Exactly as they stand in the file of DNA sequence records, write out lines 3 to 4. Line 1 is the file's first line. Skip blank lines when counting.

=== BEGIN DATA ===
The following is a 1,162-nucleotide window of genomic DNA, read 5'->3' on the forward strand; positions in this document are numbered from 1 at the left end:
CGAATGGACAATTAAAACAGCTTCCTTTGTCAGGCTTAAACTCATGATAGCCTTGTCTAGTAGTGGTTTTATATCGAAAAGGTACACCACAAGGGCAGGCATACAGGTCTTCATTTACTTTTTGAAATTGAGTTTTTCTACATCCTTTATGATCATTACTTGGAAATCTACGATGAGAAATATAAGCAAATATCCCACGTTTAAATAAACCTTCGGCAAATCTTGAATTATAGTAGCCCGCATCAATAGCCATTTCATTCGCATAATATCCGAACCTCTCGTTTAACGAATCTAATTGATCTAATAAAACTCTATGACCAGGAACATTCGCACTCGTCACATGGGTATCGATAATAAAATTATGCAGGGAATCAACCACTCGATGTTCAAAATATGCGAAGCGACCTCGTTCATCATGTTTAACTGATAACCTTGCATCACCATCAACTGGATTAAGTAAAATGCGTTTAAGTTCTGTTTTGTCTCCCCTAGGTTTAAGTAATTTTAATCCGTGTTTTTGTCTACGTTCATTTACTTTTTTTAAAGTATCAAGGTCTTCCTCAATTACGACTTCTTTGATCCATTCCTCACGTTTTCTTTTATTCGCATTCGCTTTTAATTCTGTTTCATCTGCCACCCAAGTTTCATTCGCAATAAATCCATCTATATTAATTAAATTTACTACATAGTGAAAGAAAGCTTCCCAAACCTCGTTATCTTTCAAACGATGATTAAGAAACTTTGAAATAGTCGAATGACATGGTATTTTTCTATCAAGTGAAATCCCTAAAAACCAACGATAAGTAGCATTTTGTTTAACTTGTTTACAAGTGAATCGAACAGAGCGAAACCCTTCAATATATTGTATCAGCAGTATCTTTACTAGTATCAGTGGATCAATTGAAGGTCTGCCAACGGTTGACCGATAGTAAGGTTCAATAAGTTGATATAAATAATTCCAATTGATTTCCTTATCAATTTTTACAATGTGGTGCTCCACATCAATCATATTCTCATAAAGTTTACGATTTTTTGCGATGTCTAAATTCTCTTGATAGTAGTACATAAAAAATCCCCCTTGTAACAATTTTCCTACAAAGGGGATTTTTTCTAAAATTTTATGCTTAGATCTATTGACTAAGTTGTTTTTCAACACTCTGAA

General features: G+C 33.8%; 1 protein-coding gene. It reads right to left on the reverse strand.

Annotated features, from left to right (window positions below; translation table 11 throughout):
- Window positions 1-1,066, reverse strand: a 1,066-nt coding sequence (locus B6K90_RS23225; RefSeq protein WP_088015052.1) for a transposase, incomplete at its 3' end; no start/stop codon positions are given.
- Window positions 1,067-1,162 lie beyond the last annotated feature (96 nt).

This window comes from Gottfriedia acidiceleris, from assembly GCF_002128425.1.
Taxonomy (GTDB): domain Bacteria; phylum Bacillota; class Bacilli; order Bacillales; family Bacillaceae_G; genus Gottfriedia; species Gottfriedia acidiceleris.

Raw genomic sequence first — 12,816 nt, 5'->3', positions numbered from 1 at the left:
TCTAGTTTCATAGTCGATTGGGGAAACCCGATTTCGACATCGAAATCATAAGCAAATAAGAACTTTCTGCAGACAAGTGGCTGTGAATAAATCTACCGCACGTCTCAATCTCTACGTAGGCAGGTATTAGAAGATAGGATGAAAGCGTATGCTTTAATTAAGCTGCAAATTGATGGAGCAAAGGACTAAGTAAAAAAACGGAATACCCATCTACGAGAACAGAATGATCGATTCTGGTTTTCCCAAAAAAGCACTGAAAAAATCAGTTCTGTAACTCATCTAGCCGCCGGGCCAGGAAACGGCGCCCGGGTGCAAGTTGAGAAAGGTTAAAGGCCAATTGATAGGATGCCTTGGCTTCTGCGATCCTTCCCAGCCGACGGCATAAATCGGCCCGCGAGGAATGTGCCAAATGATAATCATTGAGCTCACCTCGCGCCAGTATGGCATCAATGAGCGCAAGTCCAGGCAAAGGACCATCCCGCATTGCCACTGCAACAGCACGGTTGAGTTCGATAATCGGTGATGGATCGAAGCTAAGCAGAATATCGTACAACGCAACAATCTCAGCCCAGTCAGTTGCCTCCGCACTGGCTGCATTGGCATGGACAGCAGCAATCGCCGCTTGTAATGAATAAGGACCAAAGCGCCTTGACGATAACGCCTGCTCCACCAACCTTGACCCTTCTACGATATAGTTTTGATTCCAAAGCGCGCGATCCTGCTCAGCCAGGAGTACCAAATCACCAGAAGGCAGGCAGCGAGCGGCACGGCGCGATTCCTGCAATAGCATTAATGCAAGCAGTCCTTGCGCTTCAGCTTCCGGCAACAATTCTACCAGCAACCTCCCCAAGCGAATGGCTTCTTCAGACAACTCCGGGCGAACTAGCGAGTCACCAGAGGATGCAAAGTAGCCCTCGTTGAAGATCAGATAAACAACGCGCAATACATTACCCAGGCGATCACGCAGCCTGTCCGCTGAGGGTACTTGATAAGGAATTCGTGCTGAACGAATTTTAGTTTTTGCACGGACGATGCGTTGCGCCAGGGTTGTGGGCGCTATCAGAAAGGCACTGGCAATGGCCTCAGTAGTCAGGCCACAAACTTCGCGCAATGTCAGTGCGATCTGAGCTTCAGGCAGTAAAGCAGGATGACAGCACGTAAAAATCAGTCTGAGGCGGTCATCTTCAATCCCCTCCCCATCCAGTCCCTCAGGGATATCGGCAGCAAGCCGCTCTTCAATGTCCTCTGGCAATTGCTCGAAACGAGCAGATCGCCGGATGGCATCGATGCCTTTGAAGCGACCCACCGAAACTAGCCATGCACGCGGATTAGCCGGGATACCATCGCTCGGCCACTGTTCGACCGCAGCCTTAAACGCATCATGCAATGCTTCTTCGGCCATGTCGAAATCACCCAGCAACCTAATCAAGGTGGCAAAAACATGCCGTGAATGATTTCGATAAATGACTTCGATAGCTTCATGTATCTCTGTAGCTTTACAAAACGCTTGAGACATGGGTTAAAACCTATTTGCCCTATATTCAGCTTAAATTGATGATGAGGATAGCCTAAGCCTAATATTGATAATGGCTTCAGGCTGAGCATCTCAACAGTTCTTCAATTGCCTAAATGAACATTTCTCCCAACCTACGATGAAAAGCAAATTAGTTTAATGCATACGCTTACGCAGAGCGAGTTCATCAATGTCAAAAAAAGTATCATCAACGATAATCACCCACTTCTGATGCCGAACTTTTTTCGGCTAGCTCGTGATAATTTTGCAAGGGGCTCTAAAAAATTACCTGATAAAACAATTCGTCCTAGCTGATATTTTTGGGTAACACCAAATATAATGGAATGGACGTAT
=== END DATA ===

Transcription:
General features: G+C 33.8%; 1 protein-coding gene. It reads right to left on the reverse strand.

Annotated features, from left to right (window positions below; translation table 11 throughout):